Cookes-Canyon-gunfightAugust 27, 1861

The Ake-Wadsworth wagon train, en route from Tucson, Arizona, to Texas, leaves the abandoned Mimbres River Stage Station at first light, heading east toward Cooke’s Canyon in southwestern New Mexico.

German butcher Eugene Zimmer warned the party, the night before, that a large group of Apaches were in the canyon and had killed his men and stolen all of his cattle. But Grundy Ake and William Wadsworth, the leaders of the train, are suspicious of the German’s motives and suspect him of trying to lure them into a trap elsewhere. They ignore him and push on.

In addition to a herd of 800 cattle and as many goats and sheep, the train includes  two buggies, one single wagon and six ox-drawn double wagons, along with 24 men, 16 women and seven children.

Into the narrow canyon, the cowboys herd the cattle and sheep ahead of the train. Wadsworth and Ake flank the lumbering lead wagon, with most of the women and children in the final wagon at the back of the train.

Riding point, cowboy Tommy Farrell suddenly halts and shouts back a warning. Two naked corpses lie by the side of the road. The German had told the truth.

The canyon walls erupt in gunfire, and arrows fill the sky. A cowboy riding next to Farrell, hit on the first volley, is pitched from his horse.

Wadsworth is hit too. As he turns his horse back toward the wagons, he is hit again and falls out of his saddle.

Two  men run forward into the teeth of the arrows and carry Wadsworth to the last wagon, which is carrying the women and children.

Jack Pennington, attempts to circle the wagons, but the canyon is too narrow; he settles for a rough triangle. The wagon train returns fire with Hampton Brown picking off several Apaches. Nathaniel Sharp takes an arrow in his neck, just below the ear. He breaks off the shaft and keeps firing.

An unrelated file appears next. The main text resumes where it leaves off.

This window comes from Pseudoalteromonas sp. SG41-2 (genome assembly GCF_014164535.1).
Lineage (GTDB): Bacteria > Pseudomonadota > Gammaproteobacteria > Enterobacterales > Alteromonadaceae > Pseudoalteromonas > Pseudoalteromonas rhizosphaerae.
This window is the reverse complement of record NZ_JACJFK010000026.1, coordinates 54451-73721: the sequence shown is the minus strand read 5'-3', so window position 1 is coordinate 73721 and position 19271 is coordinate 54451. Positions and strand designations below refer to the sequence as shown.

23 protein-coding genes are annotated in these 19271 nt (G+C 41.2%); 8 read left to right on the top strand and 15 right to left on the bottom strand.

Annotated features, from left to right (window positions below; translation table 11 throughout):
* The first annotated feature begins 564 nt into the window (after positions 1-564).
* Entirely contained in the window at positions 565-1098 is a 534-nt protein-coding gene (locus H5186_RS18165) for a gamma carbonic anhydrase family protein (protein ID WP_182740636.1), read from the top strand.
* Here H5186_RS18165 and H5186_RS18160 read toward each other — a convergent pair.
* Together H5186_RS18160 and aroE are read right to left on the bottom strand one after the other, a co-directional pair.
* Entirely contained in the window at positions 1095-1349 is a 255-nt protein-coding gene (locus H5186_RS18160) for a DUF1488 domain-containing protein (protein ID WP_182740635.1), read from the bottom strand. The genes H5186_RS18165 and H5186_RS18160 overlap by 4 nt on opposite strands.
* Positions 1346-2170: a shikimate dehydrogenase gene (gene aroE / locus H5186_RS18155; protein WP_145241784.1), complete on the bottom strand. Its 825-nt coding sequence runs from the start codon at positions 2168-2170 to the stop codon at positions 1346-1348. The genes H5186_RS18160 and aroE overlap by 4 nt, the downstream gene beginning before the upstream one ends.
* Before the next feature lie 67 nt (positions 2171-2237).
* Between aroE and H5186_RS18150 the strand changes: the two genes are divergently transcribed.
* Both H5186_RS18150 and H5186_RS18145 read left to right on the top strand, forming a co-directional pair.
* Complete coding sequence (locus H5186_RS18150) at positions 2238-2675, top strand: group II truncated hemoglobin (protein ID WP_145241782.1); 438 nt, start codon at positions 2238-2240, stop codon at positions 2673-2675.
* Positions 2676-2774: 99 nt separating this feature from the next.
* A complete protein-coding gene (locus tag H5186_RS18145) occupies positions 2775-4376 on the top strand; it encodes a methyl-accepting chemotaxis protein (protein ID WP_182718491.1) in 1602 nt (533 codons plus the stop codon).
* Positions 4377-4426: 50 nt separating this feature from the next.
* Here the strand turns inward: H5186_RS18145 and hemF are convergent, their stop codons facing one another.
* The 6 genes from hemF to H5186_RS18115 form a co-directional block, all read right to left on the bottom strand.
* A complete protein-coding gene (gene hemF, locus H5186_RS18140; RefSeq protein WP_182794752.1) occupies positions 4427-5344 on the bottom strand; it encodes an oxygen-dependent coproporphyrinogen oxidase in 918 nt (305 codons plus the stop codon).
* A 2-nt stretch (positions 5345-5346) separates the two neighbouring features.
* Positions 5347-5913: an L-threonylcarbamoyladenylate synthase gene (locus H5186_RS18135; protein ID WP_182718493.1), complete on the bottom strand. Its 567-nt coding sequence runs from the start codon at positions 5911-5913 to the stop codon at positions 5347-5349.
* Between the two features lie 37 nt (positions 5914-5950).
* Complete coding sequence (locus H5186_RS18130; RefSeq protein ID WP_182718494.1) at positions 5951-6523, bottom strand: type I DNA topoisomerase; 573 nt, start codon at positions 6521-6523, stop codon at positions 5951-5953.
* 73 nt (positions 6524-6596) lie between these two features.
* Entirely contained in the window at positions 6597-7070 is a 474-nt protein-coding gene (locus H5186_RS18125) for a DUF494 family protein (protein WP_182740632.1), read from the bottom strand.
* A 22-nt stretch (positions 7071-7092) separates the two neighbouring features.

Jeff Ake’s pet bulldog, Jack, runs headlong toward the Apaches and leaps into the fray, seizing a warrior by the throat and pulling him down. Another Apache sends an arrow through the bulldog’s body. Jack and the Apache die together.

In the back of the train, a driver turns the wagon with all of the children and women, along with a dying Wadsworth, toward the Mimbres River. Because of Pennington and his men laying down a deadly fire, the Apaches do not pursue the wagon.

As the forward deployed Americans retreat down the canyon, the Apaches come forward to loot the lead wagon, giving the besieged men time enough to turn around Ake’s buggy and two wagons. They leave four  dead in the canyon, including Farrell.

As the men scramble to safety, Farrell shouts for them not to leave him. Many do not want to return, but Pennington threatens to shoot any man who leaves without their comrade. They save Farrell, and the fight is over.

Aftermath: Odds & Ends

After he left the Ake-Wadsworth wagon train, German butcher Eugene Zimmer headed for Piños Alto and ran into Capt. Thomas Mastin of the Arizona Guards, a 35-man detachment. With Mastin were two young lieutenants, Thomas Helm and Jack Swilling (see photo of Swilling on the opposite page). The unit had been attached to the Confederate Army. Mastin and his rebel soldiers galloped to the rescue of the wagon train.


Mastin’s men came upon the struggling wagon train just west of the entrance to Cooke’s Canyon. They safely escorted the wounded to the Mimbres River. The captain then led his men south around Cooke’s Canyon toward the Florida Mountains, where he guessed that the Apaches would drive the stolen cattle herd. Sure enough, the Apaches came along, pushing the cattle ahead of them. The rebels ambushed the ambushers, killing eight and recovering the herd. The men found the sheep in a side canyon, guarded by the faithful sheep dog.


When Lt. James Tevis and his company of the Confederate States of America reached the station, they escorted the wagon train back to the Rio Grande, reaching Las Cruces, New Mexico, without incident.


Recommended: The Lords of Apacheria, by Paul Andrew Hutton, published by Crown with an expected release in 2015

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